For me, 1963 was a momentous year. A lot of firsts, a lot of unforgettables, and then that horrible public trauma, the assassination of a President.
I didn’t experience the JFK assassination at school with the other third graders. Once again, I was home sick with something or the other. My mother was not teaching that year, and we were watching television in the kitchen with her when Walter Cronkhite made the sad pronouncement.
This essay isn’t about grieving for John Kennedy, it is about my family’s near miss with calamity because “childhood illnesses”, the ones the wife of a now former White House staffer thinks we should “bring back”. Let me put it this way — she is so wrong.
In September 1963 my parents decided that my younger sister should start pre-school. This was 1963 so the rules and regulations, especially rules about staffing a pre-school facility, were very different. Let’s use the word “lax”. My sister sucked her thumb, a common self-soothing behavior seen in some children. A behavior that makes it essential to keep a child’s environment as clean as possible.
Within a few days of her pre-school career my sister contracted the mumps and brought them home to me (we shared a room, cute double beds and all). As I recall the mumps were more boring than anything else, but I liked to read so it was ok with me. This lasted about ten days. My sister’s next attempt at pre-school resulted in a case of the measles, or make that two cases, because, I of course, also came down with the measles. They were itchy. My mother was anxious. There was probably a trip to the pediatrician, Dr. Greenman (my mother preferred white doctors). And there were another ten days or so when I did not go to school.
Once we were cleared to return to school after our bout with the measles, my sister returned to pre-school. This time she brought home chicken pox. I still have the scars. Chicken pox may not be “fatal” but its a miserable slog with itchy, pus-filled skin eruptions that are not supposed to be scratched, get infected, and which (at least on my skin) left ugly, ugly scars. Having two little girls with chicken pox was the limit for my parents. No more pre-school.
Now all of this could probably be chalked up to another case of misadventures in parenting except for the one thing I left out, my brother was a newborn during this siege of common “generally harmless” childhood illness. Newborns die of measles. That must have aged my mother and upset my father to no end. I have no idea what they did with him. I know had I been in their shoes I would have been torn to pieces: how to care for my two sick girls? how to keep my precious new baby boy healthy and safe?
My parents did not have to worry about medical treatment. We had insurance. With my mother not working that year (maternity leave) childcare wasn’t an issue. But how would a single mother working a minimum wage job, who used a county clinic for her children’s care and had a new baby and two very sick older children have fared? My intact family survived mumps, measles, and chicken pox with a lot of amenities that many families with young children didn’t have in 1963 and still do not have in 2019.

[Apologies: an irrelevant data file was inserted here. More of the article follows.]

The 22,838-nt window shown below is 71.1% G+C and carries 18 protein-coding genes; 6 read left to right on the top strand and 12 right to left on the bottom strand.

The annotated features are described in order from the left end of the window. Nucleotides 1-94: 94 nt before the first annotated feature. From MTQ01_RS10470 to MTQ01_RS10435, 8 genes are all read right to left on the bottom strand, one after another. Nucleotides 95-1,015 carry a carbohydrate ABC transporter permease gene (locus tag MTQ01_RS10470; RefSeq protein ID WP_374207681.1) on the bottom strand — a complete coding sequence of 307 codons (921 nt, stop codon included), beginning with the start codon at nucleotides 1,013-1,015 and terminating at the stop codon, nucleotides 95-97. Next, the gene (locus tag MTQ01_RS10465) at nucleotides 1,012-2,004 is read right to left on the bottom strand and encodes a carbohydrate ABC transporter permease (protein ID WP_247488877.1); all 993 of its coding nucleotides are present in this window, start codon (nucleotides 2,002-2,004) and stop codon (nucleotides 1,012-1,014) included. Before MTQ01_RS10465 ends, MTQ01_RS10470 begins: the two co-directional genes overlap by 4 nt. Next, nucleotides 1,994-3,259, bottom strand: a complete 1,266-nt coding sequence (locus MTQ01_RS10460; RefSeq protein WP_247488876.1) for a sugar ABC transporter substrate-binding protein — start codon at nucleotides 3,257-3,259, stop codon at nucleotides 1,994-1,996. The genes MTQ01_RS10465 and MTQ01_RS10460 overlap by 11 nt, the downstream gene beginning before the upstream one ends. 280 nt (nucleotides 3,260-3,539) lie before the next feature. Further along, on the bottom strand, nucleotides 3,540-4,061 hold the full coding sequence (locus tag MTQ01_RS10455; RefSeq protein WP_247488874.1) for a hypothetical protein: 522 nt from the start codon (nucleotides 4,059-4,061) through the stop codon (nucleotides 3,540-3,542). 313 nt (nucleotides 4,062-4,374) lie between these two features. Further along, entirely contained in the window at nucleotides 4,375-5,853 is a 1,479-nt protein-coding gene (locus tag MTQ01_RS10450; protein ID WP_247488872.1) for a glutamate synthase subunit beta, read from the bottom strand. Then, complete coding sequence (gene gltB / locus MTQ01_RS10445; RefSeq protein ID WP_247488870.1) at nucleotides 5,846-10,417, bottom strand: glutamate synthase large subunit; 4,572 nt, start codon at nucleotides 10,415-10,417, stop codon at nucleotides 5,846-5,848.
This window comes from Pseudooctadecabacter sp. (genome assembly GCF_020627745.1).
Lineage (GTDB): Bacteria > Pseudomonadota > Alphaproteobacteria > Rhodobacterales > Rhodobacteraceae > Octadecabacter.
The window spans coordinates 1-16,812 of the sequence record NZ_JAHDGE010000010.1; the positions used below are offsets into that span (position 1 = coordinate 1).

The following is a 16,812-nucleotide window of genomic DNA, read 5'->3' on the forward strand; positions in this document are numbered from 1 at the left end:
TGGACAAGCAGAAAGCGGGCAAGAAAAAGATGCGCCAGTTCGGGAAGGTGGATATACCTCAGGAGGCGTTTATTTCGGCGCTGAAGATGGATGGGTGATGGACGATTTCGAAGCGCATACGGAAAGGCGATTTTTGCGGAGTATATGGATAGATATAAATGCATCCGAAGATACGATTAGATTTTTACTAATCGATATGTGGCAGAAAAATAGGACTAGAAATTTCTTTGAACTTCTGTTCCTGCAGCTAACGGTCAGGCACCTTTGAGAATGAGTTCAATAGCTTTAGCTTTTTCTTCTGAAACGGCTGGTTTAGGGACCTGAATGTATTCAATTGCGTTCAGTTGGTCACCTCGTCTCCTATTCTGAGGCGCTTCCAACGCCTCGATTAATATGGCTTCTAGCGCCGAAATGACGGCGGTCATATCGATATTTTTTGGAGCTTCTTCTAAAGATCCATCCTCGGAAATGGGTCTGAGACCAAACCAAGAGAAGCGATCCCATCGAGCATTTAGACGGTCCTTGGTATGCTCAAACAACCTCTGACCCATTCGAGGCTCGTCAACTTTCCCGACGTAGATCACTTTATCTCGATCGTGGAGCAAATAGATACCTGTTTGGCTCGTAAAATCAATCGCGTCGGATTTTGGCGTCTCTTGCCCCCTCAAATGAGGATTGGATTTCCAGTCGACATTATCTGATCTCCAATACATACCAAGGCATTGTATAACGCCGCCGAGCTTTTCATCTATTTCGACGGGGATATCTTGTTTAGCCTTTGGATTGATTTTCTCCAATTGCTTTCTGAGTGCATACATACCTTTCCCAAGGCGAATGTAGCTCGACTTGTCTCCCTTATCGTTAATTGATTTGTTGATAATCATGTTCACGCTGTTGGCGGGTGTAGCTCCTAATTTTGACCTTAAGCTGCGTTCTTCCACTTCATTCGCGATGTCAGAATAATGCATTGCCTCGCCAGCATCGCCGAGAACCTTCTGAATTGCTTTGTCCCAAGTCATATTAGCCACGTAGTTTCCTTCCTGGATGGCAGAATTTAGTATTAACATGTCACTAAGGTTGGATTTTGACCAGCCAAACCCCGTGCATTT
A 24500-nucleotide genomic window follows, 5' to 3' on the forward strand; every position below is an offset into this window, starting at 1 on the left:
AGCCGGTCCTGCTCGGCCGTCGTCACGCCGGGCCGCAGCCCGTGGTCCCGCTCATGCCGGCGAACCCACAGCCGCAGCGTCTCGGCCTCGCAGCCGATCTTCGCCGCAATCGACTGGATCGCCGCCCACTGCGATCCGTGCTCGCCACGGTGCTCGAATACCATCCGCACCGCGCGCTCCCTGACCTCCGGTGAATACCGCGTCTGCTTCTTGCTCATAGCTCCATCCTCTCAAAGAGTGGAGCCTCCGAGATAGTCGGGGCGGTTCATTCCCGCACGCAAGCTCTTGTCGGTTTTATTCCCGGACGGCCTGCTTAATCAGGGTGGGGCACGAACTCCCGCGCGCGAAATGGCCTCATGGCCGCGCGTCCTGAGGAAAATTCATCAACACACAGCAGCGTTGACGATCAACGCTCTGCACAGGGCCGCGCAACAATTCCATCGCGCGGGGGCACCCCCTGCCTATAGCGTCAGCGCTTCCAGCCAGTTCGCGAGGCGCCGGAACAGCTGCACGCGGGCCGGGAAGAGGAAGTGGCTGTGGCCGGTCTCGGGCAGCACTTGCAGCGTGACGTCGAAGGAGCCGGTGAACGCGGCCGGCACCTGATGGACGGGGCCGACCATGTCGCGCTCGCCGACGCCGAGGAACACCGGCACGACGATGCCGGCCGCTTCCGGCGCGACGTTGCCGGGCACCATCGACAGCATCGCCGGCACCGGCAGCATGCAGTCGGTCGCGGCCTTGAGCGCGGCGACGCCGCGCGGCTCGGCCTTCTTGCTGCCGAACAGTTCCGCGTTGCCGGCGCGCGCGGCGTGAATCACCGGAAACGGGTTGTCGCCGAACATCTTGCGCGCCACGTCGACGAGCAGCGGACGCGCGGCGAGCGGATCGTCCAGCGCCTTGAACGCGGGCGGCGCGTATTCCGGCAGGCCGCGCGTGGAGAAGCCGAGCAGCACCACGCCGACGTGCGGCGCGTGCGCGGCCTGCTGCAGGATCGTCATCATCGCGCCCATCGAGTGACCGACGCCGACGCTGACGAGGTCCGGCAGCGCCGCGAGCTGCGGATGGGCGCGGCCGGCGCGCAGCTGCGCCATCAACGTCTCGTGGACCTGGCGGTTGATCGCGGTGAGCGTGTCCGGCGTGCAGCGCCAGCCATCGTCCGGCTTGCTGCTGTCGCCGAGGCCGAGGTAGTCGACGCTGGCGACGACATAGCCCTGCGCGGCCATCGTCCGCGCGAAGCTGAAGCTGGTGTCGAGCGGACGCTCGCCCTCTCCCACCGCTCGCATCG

As I think back, I don’t believe the two younger children in my family (my baby brother and the baby girl that followed him a few years later) had any of these three diseases. The not worrying was worth a lot to my parents. Frankly its worth a lot to many, many parents. Its freed up doctors and scientists to work on other serious medical problems in children, like leukemia. It means that kids go to school regularly and are not mostly absent, which I was for much of my third grade year.
My position on vaccines (even as a non-parent) is summed up in this story: Word comes that a dam has broken and a flood is headed for a particular farm house. At this point a neighbor drives up and urges the person standing on the porch to get in the back. The person waves the driver off with the statement “God will provide.” The guy in the truck drives off.
Very soon there is water up to the porch. Another neighbor comes by in a boat. Again, an urgent plea is made for the porch person to get in the boat and escape the flood and once again the response is “God will provide.” The guy in the boat rows away. Shortly after this, when he is now standing on the roof, miracle of miracles a helicopter appears and over the loud speaker offers to drop the man a rope he can tie himself up to and be flown to safety. Again, the offer of desperately needed help is rejected in favor the expectation of divine intervention. It comes, a huge burst of flood water and debris rises up, destroys the house and the man drowns.
At the gates of Heaven, the newly departed is asked to explain himself. Well, I was waiting for you God. To which the Deity responds, and who do you think sent the truck, the boat, and the helicopter?
In short: vaccines are a blessing. If you believe otherwise, so be it just don’t expect the rest of the herd to follow your line of thinking.